James Garfield & The Civil War: An Interview with Author Dan Vermilya

Garfield-coverHere’s one I’ve been waiting for for a while: Dan Vermilya’s new book James Garfield & The Civil War (History Press, 2015). Of course, I’m eyeball-deep in other stuff at the moment and can’t dig into the book like I want to—but it’s been sitting on the edge of the desk, tugging at my attention from the corner of my eye. Like Garfield himself, the book sits on the periphery yet holds such promise.

Since I can’t read the book at the moment, I did the next best thing: I called up Dan to talk to him it.

“Why Garfield?” I ask him.

“I like stories that don’t get a lot of attention, especially stories like Garfield’s,” Vermilya explains. “He’s one of the bearded presidents, lost in obscurity. People only know about him today because of his tragic assassination.”

Elected president in 1880, Garfield took office the following March. He actively served only four months; on July 2, Charles Guiteau shot Garfield in the back at a train station in D.C. “He lingered for months,” Vermilya says. It was a long, agonizing, infection-fevered death. Garfield finally succumbed on Sept. 19, 1881.

That’s the story people know about Garfield if they know anything. Several books recount it (which I’ve written about here). However, such accounts leave out “the historic chapter of his Civil War service,” Vermilya says. “It would be a disservice to focus only on his assassination. I want to tell people about this amazing part of his life story.”

James Garfield National Historical Park (photo courtesy NPS)

James Garfield National Historical Site (photo courtesy NPS)

Vermilya, who blogs at Our Country’s Fiery Ordeal and who works as a park ranger at Gettysburg National Military Park, grew up in northeast Ohio, about twenty minutes away from the James Garfield National Historical Site. “As long as I can remember, it’s a place we always used to drive by. So I’ve always been interested in the guy,” Vermilya says.

As a grad student, he volunteered to do several talks on the Civil War for the site. There, he grew to admire Garfield.

“There were a lot of similarities between Garfield and Lincoln,” Vermilya says: “both had a parent die at an early age, both were raised in log cabins, both worked as laborers when they were young. You really can say Garfield is a man who rose up through hard work and made something of himself.”

However, he didn’t know much about Garfield’s Civil War career until he started research for the book. “Most books that focus on the assassination gloss over his Civil War service,” Vermilya explains. “But like everyone at the time who served, that was a major part of his life. For the rest of his life, the title of  ‘General Garfield’ stayed with him.”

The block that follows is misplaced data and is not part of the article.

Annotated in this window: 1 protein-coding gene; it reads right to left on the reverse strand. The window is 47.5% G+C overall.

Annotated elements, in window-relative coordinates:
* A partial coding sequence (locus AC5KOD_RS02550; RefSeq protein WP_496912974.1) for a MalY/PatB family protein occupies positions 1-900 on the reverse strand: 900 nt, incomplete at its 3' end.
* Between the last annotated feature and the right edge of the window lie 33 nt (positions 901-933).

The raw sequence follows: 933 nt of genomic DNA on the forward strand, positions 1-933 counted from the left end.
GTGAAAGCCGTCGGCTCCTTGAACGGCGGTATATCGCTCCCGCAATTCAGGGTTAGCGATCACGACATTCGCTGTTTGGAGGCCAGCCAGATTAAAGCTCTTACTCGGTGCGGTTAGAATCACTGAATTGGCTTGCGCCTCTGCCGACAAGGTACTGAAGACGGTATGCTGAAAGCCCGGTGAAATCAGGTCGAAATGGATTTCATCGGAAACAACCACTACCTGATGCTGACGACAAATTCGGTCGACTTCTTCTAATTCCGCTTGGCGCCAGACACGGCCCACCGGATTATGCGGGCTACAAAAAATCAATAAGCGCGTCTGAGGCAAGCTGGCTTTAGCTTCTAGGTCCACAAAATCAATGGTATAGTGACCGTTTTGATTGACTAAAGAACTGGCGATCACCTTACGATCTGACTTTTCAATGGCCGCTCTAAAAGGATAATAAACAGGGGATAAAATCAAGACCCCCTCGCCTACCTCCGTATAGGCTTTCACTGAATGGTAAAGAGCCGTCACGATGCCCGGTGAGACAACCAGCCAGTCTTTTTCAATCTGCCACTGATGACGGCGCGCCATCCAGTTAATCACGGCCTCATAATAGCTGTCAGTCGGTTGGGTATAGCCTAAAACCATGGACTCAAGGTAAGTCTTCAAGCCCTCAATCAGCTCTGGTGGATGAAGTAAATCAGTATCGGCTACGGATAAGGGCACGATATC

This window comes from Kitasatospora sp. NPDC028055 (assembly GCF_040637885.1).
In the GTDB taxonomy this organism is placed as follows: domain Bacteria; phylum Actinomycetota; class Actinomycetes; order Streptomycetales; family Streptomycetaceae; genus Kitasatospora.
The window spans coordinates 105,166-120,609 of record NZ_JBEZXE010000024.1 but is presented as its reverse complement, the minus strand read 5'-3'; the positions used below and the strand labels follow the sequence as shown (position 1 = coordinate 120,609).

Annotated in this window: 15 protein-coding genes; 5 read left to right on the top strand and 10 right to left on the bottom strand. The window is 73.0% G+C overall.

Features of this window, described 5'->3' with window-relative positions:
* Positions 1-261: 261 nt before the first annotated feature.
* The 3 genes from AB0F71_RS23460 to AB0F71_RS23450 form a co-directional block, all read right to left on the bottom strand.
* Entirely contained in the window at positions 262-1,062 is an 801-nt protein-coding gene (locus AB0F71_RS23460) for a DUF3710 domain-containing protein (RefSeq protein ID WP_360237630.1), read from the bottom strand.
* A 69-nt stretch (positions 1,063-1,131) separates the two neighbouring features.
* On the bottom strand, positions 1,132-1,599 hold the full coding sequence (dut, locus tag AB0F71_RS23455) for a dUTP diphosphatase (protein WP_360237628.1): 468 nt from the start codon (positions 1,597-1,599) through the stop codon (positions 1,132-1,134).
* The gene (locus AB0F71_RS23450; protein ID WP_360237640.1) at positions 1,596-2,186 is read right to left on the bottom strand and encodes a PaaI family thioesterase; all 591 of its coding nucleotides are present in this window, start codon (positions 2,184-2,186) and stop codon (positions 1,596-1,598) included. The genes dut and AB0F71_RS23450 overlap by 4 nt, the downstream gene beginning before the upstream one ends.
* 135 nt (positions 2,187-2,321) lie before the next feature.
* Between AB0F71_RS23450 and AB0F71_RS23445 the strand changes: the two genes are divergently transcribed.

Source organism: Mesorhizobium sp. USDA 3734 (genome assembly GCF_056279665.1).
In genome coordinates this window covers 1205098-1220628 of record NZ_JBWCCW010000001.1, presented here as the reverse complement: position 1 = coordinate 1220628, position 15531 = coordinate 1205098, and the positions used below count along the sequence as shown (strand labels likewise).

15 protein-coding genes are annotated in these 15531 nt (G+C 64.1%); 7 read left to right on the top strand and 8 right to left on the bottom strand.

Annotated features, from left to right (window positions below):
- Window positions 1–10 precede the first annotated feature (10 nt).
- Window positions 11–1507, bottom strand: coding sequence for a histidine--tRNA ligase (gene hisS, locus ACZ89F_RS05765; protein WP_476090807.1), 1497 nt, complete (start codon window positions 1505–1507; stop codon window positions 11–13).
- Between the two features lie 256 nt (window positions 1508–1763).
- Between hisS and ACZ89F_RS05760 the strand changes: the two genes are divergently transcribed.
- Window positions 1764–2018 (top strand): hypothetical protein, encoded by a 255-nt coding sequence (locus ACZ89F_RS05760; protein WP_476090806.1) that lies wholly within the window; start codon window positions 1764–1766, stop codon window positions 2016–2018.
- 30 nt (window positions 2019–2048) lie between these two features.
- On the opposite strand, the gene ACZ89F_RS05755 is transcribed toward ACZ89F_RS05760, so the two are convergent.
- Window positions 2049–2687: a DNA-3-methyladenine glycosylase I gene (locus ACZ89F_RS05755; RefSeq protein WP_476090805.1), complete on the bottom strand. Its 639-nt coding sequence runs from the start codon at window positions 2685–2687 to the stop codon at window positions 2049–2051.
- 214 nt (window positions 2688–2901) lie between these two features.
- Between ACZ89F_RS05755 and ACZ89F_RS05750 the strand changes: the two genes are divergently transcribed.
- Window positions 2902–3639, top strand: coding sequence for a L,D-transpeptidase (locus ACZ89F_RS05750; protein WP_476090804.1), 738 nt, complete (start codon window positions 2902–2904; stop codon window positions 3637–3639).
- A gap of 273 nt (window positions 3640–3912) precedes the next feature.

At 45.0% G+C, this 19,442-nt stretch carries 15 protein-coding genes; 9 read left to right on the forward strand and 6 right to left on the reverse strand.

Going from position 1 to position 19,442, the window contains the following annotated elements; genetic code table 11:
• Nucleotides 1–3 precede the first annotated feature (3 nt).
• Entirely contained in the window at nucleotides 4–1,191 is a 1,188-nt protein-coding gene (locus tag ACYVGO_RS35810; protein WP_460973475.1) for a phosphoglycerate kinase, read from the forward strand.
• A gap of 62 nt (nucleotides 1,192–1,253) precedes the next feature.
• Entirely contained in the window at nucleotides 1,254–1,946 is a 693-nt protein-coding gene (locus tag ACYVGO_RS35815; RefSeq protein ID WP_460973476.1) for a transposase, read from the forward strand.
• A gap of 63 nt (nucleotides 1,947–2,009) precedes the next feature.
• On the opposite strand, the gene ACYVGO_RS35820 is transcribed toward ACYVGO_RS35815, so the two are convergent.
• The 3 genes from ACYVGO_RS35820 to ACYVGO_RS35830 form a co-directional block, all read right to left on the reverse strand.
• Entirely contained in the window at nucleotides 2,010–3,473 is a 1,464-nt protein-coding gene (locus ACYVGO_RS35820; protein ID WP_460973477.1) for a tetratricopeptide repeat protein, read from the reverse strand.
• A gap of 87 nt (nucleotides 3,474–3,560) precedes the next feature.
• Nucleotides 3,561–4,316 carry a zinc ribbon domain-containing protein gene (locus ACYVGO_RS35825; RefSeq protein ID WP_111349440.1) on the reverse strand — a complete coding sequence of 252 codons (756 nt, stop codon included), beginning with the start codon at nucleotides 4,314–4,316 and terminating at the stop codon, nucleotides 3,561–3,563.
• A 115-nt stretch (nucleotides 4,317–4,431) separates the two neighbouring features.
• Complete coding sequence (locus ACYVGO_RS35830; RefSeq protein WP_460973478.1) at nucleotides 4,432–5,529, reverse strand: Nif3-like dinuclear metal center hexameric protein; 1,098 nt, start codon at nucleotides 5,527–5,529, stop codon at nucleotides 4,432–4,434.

When the war broke out, Garfield was in his late 20s, serving as a state senator in Ohio. “He was a young man,” Vermilya says. “On the day Ft. Sumter surrendered, Garfield said, ‘I would rather lose a million men in battle than see the South win.’ He’s passionate about the future of the nation.”

During the war, Garfield found himself “right in the middle of key events of the Civil War: Shiloh, the Fitz John Porter trial, Chickamauga,” Vermilya explains. “He’s one of the principal architects of the Tullahoma campaign.”

There was also an ongoing controversy with William Rosecrans that boiled up from the fields of Chickamauga. “After Chickamauga, did he or did he not go behind Rosecrans’ back to get Rosecrans fired?” Vermilya summarizes. “Garfield’s frustrated, certainly, because he holds different views than Rosecrans regarding how the war should be fought, but he doesn’t actively work against Rosecrans.” But charges of Machiavellian behavior have dogged Garfield’s legacy ever since.

Garfield-President

Garfield as President

Much of that legacy is difficult to sort through. “When he campaigned for president, his war record was made larger than life,” Vermilya says. Strong political forces swept into play. Garfield’s martyrdom has also influenced memory.

“He was a guy with a lot of contradictions—a very complex man,” Vermilya says. “His life was controlled by passions.”

These are the reasons I’ve found Garfield to be so fascinating myself. “Garfield remains the mystery man,” said historian James Perry in his book Touched with Fire: Five Civil War Presidents and the Battles that Made Them—the book that first piqued my interest in Garfield. (Dave Powell recently wrote about his Garfield fascination, too.)  Perry said of those Civil War-made presidents, “[Garfield] was probably the smartest of the lot; he was also the most devious.”

But Vermilya doesn’t buy into the Machiavellian image Garfield’s been saddled with. “I’m glad you used that word, ‘Machiavellian,’” he tells me. “I don’t believe that. He was complex, but he wasn’t conniving.”

I don’t keep Vermilya on the phone for long: he has a Garfield symposium he’s speaking at in Mentor, Ohio. I thank him for his time, his insights, and his preview.

Garfield, from the cover of the book, waits for me and watches.

This entry was posted in Books & Authors, Leadership--Federal and tagged , , , , , , . Bookmark the permalink.

7 Responses to James Garfield & The Civil War: An Interview with Author Dan Vermilya

  1. Dave Powell says:

    I am in the middle of completing Volume III of my trilogy on Chickamauga, which has an entire chapter devoted to the inter-workings of three men: Rosecrans, Dana, and Garfield. Exploring the complexities of that relationship, especially as it played out over time, took some doing. So naturally, I was delighted to see Dan’s book show up in the mail. Unlike Chris, I could justify diving in immediately – and of course I headed first to Appendix A: The Garfield Rosecrans controversy.